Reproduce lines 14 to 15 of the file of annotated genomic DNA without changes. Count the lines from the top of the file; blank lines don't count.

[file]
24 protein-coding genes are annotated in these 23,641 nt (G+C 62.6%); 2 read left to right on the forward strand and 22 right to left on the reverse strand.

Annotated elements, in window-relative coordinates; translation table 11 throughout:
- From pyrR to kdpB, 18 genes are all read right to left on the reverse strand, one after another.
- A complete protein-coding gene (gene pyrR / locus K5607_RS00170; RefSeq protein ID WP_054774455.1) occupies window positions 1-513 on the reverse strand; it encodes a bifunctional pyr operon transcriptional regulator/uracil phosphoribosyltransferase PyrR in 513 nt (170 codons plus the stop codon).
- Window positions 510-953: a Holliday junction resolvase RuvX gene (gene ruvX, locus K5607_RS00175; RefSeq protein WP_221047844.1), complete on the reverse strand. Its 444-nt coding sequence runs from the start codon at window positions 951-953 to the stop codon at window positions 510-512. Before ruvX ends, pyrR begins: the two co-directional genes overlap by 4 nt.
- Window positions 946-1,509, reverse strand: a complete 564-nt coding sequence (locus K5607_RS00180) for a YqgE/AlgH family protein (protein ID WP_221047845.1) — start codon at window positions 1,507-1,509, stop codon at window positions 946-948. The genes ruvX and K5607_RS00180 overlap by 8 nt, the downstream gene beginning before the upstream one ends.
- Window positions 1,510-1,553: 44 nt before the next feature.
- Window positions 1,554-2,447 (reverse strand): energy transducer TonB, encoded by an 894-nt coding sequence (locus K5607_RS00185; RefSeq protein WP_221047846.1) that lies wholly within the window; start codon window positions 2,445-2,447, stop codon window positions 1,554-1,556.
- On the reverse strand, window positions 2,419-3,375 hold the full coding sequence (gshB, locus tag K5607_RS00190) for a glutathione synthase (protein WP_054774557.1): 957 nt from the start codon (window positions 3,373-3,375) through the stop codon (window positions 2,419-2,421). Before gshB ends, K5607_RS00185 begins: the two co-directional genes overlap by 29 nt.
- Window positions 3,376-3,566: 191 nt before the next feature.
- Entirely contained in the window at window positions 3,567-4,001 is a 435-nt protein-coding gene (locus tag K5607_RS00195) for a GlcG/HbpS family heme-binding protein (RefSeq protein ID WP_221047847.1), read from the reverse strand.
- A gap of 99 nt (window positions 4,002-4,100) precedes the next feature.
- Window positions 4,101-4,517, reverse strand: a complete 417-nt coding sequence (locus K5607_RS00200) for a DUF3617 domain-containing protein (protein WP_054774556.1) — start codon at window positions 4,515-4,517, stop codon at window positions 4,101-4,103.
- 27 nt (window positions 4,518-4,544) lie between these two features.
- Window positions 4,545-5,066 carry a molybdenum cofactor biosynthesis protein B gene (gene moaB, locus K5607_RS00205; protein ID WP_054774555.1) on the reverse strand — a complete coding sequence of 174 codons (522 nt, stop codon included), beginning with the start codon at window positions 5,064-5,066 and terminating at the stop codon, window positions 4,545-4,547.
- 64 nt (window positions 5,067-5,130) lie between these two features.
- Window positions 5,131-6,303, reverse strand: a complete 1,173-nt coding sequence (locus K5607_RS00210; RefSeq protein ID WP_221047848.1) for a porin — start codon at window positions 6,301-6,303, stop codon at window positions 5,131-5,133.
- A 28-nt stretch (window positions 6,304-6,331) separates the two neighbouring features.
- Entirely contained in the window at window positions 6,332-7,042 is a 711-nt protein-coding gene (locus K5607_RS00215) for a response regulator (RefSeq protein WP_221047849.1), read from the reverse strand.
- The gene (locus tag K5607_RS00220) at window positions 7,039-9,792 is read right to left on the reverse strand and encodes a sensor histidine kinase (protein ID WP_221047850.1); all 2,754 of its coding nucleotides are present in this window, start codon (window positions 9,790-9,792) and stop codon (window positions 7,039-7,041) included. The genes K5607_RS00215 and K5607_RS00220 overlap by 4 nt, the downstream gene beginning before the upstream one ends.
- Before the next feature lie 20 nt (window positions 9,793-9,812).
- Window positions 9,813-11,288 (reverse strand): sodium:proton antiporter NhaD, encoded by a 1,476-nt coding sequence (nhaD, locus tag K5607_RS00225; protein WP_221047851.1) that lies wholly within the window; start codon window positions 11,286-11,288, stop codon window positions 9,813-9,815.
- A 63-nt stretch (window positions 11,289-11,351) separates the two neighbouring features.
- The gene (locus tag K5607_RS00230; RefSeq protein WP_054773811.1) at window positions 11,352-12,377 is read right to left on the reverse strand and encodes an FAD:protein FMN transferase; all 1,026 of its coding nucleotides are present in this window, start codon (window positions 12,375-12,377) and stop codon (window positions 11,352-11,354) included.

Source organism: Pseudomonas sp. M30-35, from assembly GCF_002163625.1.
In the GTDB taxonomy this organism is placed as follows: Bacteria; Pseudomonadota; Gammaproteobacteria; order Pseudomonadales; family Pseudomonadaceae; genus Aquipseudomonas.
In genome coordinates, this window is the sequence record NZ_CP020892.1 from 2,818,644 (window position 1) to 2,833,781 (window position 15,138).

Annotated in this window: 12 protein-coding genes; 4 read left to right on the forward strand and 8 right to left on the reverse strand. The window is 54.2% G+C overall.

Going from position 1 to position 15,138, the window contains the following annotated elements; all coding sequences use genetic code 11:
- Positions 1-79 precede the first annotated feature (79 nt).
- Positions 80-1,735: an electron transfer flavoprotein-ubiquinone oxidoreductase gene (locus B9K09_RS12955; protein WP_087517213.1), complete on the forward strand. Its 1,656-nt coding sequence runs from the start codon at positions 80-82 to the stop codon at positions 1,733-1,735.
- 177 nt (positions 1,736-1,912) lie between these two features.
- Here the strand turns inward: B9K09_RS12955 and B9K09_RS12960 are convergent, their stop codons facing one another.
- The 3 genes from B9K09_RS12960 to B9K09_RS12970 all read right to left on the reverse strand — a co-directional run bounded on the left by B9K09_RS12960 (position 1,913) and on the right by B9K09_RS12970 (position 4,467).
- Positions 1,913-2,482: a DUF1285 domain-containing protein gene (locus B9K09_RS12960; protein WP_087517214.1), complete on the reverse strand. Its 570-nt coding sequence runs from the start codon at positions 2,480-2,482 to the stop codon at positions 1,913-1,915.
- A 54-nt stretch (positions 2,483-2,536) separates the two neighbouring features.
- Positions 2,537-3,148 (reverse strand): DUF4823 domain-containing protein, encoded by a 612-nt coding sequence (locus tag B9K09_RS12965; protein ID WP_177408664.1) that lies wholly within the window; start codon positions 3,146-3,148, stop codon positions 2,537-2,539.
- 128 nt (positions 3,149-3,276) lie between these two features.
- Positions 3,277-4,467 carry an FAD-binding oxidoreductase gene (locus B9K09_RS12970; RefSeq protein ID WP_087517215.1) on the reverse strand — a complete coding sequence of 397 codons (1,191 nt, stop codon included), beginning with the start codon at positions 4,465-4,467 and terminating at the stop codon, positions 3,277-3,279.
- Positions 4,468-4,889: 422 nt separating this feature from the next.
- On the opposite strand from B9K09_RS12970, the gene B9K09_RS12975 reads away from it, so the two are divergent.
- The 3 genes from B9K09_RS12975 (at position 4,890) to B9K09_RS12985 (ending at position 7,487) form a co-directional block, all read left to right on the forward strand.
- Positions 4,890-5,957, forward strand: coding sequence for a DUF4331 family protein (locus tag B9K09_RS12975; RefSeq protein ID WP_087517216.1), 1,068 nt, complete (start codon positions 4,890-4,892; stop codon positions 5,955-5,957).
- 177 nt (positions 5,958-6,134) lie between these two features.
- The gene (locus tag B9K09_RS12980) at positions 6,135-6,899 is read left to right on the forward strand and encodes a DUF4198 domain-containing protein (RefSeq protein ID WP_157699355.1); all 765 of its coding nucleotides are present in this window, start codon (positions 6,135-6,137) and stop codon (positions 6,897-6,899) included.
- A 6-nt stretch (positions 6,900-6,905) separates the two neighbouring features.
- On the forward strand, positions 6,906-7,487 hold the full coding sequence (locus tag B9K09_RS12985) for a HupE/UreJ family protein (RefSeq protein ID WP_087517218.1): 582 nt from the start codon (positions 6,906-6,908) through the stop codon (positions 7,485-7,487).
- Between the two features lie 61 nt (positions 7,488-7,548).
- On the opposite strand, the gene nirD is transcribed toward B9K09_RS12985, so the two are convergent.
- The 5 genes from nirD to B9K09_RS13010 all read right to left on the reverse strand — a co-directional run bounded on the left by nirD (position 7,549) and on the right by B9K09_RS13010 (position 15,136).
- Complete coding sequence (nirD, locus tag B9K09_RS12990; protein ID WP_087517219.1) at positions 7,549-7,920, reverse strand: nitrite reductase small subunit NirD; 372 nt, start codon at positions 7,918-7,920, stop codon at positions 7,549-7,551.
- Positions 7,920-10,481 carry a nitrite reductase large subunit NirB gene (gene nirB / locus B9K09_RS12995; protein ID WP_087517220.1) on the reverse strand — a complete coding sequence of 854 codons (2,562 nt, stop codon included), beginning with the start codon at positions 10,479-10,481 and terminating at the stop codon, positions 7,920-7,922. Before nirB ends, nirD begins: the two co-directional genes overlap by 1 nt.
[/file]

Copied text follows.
- 27 nt (window positions 4,518-4,544) lie between these two features.
- Window positions 4,545-5,066 carry a molybdenum cofactor biosynthesis protein B gene (gene moaB, locus K5607_RS00205; protein ID WP_054774555.1) on the reverse strand — a complete coding sequence of 174 codons (522 nt, stop codon included), beginning with the start codon at window positions 5,064-5,066 and terminating at the stop codon, window positions 4,545-4,547.